Glowing tributes continue to flow for former UN secretary general Kofi Annan who passed away on Saturday. The Ghanaian native and Nobel Peace Prize laureate has been eulogised as one of Africa’s foremost statesmen. By virtue of having been only the second African secretary general, no one can begrudge him the honour and achievement. Africa has rarely sat on the pinnacle of global power and diplomacy and Annan’s tenure will be subject of analysis by political scientists and historians for a long time.
Critics have already written him off as a pliable puppet of the super powers and the Security Council; a helpless bystander in the face of major civil conflicts, who did little to reform the UN and protect the sovereignty of the underdogs.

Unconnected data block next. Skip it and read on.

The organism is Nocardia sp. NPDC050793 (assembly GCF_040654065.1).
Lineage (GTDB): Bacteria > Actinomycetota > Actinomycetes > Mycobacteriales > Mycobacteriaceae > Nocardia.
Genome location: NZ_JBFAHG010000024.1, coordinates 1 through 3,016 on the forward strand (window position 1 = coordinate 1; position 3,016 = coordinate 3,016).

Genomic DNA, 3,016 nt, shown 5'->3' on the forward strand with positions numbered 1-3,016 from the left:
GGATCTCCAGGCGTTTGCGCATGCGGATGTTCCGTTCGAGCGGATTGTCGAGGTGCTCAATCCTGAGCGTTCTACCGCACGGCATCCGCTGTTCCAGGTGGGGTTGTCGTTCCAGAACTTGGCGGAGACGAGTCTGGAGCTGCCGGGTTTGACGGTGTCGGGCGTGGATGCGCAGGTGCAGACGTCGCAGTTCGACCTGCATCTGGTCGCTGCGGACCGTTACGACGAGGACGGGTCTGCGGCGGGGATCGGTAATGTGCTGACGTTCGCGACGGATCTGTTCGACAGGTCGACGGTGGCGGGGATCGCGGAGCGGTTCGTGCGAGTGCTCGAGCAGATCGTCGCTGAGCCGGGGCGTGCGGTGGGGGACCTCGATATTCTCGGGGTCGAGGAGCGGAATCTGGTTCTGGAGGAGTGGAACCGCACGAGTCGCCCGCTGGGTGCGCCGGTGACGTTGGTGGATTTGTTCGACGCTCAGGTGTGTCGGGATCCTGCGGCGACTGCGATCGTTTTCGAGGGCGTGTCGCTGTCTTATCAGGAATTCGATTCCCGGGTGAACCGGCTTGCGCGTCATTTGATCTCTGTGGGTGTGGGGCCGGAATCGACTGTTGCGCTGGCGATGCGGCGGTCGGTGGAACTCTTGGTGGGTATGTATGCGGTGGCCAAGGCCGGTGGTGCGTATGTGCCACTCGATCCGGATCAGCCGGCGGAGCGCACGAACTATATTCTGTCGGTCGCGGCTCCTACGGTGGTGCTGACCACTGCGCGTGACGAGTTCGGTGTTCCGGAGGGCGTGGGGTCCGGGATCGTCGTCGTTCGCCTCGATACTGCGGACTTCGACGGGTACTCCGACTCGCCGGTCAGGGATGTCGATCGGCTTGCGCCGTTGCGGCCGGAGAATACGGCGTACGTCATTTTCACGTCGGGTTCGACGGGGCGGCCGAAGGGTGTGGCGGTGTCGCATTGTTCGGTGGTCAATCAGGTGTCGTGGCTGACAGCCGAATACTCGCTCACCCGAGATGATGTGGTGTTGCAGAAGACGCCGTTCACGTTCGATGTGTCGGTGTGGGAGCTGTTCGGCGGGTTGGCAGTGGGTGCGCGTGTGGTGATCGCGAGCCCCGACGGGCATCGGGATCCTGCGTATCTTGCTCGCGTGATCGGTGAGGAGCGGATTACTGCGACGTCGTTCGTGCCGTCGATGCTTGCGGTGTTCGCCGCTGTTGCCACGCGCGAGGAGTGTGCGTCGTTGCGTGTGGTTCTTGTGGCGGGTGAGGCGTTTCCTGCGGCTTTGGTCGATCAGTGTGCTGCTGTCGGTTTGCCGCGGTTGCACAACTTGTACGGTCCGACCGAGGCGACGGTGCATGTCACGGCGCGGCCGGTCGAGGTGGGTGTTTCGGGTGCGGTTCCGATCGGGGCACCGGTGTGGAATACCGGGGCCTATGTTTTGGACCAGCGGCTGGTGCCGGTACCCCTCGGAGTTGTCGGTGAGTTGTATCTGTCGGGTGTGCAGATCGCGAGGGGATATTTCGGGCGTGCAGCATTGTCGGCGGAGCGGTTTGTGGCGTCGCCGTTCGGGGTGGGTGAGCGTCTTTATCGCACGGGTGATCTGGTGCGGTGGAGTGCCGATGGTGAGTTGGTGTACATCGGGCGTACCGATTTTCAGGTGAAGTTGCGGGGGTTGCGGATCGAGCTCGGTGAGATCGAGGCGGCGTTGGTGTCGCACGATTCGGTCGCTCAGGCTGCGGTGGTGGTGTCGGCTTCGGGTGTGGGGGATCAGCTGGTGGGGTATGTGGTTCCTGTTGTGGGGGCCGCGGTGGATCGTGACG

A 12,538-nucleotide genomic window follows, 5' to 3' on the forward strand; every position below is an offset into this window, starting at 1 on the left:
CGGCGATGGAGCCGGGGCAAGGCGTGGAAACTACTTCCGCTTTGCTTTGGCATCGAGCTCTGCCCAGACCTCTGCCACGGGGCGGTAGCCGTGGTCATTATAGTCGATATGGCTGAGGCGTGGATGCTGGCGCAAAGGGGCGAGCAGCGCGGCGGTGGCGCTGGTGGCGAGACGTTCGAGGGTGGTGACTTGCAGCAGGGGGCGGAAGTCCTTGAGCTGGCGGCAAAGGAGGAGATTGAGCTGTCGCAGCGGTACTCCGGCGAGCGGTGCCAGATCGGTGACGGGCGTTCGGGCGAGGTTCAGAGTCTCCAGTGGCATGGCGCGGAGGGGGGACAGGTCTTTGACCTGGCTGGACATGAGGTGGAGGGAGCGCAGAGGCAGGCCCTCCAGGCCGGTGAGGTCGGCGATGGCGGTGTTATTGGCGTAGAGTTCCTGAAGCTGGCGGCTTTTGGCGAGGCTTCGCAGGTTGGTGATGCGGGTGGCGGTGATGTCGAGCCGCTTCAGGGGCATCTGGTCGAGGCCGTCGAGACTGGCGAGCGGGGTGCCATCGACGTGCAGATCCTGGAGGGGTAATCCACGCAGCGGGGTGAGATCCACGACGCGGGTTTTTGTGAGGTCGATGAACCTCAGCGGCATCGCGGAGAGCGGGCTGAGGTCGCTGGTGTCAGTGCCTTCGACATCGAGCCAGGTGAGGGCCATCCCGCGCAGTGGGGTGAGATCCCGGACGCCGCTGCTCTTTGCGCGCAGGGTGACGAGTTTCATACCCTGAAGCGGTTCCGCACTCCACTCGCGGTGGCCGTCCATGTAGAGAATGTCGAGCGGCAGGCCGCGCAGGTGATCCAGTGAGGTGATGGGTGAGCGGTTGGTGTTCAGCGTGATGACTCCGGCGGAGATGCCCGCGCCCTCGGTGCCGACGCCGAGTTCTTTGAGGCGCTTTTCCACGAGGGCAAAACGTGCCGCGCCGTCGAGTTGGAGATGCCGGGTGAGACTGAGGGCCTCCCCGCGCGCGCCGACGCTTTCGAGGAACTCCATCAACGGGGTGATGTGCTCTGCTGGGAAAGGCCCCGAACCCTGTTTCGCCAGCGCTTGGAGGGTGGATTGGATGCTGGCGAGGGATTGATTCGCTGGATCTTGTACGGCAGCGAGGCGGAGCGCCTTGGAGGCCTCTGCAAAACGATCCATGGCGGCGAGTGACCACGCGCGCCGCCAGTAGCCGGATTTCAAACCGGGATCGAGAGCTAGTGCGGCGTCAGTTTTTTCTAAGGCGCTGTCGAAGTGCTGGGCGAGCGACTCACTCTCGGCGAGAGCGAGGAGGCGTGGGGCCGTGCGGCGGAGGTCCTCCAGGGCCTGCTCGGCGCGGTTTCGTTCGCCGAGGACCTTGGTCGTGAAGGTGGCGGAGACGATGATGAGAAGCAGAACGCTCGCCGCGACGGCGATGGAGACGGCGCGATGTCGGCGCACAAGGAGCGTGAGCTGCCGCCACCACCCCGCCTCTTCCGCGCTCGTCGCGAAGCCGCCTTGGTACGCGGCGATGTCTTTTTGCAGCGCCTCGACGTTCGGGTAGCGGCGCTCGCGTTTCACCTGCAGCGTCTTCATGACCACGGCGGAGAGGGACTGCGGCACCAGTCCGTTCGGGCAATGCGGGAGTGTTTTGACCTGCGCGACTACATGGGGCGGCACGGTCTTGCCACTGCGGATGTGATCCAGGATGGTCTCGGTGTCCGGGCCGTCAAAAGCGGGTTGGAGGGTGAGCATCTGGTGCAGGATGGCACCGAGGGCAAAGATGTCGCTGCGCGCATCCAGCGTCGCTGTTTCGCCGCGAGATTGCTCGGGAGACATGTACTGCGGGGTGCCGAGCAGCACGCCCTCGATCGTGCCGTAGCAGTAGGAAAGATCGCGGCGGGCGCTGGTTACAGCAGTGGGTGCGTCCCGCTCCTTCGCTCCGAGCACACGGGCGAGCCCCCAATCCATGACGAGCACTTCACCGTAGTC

During Annan’s tenure, the world watched the most devastating war in recent history— against Iraq — on the pretext of destroying non-existent chemical weapons. Many wars also raged across eastern Europe, Africa and the East. It is also under Annan as undersecretary general for peace-keeping that the Rwanda genocide happened. These wars scarred Annan’s otherwise sterling achievements, which include mediation and development initiatives in several parts of the world over his 60 year-plus diplomatic career. Kenya will remain indebted to him for leading the efforts that averted an imminent civil war in the wake of the 2007 elections debacle. While skeptics will dismiss him, Annan's legacy must be understood within its right context.